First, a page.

Skip to content Skip to sidebar Skip to footer
Azeez Ojulari Treated

Azeez Ojulari Treated

The Giants, by almost all accounts, had a terrific draft day. And the praise wasn’t just all about “Trader Dave” Gettleman’s wild maneuvers. It was about the players he selected, too.

It was a small class, but a strong class, top-heavy with players who come in with high expectations and a few others who could have sneaky strong impacts, too. All of them have a chance to contribute. The first few could play significant roles.

Their quest to do that starts on Friday, when they step on the field for the first time at the Giants’ weekend rookie mini-camp. Here’s a look at just how impactful the members of the Class of ’21 could be, in order of the impact they’re likely to have:

1. LB Azeez Ojulari (second round, 50th overall)

The steal of the second round, Ojulari is the one player in this Giants draft class likely to be an immediate starter, given how badly the Giants needed an edge rusher to play opposite Leonard Williams. There’ll be competition from returning players like Lorenzo Carter and Oshane Ximines, but they’re both coming off injuries and have had their chances in the past. The Giants’ coaches have loved the 6-2, 249-pound Ojulari’s potential throughout the draft process and have envisioned plenty of ways to turn him loose. So he’ll get a huge chance to contribute, especially in the pass rush. And if they’re right about him, he’ll have the opportunity to put up some decent sack numbers given the attention that will likely be focused on Williams from opposing teams.

2. WR Kadarius Toney (first round, 20th overall)

This speedy, electric offensive weapon should only be limited by the amount of opportunities he gets. There will clearly be plenty, as the Giants try to get creative to put the ball in his hands. But he obviously won’t step in as the No. 1 option. The Giants’ offense is still going to run through Saquon Barkley and they didn’t spent all that money on Kenny Golladay to have the passing game run through someone else. The 6-foot, 193-pound Toney figures to be somewhere behind those two, Sterling Shepard, and tight end Evan Engram in the pecking order. That’s fine. Even with 4-to-5 chances a game, he can leave his mark. And that could always increase if he’s as good as expected. But at the start, he’ll be a fourth or fifth option in the offense, with the hope that his big-play potential can be used strategically to catch defenses off guard.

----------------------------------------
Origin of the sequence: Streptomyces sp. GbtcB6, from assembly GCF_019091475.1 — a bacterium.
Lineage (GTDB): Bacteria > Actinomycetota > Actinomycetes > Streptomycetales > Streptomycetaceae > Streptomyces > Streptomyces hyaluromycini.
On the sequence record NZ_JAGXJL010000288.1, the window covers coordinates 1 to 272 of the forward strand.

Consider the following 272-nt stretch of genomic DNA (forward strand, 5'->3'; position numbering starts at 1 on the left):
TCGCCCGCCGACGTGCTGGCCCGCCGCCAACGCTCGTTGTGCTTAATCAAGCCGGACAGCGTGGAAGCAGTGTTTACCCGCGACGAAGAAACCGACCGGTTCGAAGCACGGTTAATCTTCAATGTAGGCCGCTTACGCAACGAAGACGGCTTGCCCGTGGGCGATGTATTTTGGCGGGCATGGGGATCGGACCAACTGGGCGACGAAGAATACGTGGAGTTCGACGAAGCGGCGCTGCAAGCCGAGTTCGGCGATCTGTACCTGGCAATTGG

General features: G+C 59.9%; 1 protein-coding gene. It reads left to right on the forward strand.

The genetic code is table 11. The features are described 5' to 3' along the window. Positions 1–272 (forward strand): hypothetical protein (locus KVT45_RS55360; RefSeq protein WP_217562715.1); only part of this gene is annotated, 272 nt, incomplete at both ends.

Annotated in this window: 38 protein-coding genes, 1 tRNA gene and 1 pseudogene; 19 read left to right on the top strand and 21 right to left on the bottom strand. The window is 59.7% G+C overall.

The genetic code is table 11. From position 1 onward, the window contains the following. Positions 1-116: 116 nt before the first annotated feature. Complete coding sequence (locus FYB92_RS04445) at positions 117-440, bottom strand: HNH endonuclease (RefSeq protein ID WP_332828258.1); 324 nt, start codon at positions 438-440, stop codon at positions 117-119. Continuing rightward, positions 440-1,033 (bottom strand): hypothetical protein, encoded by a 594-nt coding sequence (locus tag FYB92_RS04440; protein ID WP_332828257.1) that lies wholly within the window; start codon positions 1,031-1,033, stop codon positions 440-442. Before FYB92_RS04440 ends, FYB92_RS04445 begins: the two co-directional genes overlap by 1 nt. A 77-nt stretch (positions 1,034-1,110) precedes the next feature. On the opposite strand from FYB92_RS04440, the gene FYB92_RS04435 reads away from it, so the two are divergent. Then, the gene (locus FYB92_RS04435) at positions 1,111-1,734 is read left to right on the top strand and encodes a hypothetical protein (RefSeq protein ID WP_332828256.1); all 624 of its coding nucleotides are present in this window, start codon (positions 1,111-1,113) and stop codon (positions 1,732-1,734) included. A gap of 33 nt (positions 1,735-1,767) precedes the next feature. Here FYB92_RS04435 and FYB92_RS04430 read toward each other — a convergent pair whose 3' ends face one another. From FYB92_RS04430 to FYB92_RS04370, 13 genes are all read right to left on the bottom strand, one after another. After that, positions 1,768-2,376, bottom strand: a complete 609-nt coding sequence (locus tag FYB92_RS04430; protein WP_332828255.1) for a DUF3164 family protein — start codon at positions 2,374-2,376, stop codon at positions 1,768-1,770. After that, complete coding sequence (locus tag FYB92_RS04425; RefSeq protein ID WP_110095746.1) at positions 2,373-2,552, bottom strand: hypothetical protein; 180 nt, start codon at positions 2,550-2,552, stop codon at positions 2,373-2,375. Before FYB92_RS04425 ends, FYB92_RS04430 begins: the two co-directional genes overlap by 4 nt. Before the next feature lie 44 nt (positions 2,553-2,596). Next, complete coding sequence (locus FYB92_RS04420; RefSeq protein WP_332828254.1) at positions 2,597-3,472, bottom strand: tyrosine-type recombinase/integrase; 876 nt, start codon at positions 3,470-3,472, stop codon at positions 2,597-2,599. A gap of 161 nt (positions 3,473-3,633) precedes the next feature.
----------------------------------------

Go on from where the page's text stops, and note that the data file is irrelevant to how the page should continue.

Kadarius ToneyKadarius Toney

Kadarius Toney

3. CB Aaron Robinson (third round, 71st overall)

He will enter camp battling second-year pro Darnay Holmes for the nickel cornerback job, though veterans Isaac Yiadom and Quincy Wilson will hope to take some of that playing time, too. The Giants obviously liked the 6-foot, 190-pound Robinson enough to trade up for him in the third round, and they likely didn’t do that with the expectation he’d spend the season on the bench. So he’s probably the favorite to beat out the others to get at least the majority of nickel snaps. Just how many those are depends on defensive coordinator Patrick Graham and how much he runs out of a true nickel package (as opposed to one with three safeties). Robinson’s play could impact that decision, too.

4. LB Elerson Smith (fourth round, 116th overall)

He is maybe the most intriguing player in this class, given that he played at Northern Iowa and is considered a bit of a developmental prospect. His play at the Senior Bowl showed he has the skills to make it in the NFL, and at 6-6, 262, he certainly has the size. He’ll be thrown into the edge-rusher mix with Ojulari, Carter, Ximines, and others. With Carter and Ximines coming back from injuries, Smith has a chance to get an early edge in that race. At the start, he’ll likely be more of a situational pass rusher. Graham had a knack for using linebackers like Cam Brown and Carter Coughlin effectively that way last year. That could be Smith’s immediate future – a limited chance to have a big impact.

5. RB Gary Brightwell (sixth round, 196th overall)

He was drafted for special teams, period. He didn’t play a lot at running back in college and, barring injuries to Barkley and Deonte Booker, likely won’t in the NFL. But he could be a huge part of the Giants’ special teams, given how good he is at it. He could be the modern version of David Tyree – a special teams weapon who occasionally helps out on offense. That’s what the coaches are counting on. And they seem genuinely excited about the impact he can have.

6. CB Rodarius Williams (sixth round, 201st overall)

The Giants are pretty crowded at the cornerback position, so unless there are injuries it’s hard to see where the 6-foot, 193-pound Williams fits. With James Bradberry, Adoree’ Jackson, Robinson, Holmes, Yiadom and Wilson all in front of him, he might not see much of the field on defense at all. That could change, of course. The Giants went through a lot of corners last year, and if he shows he can play, they’ll find a way to squeeze him in. But until that point, his impact will mostly come on special teams. If he’s fighting for a job in the defense, it’s probably more for the future.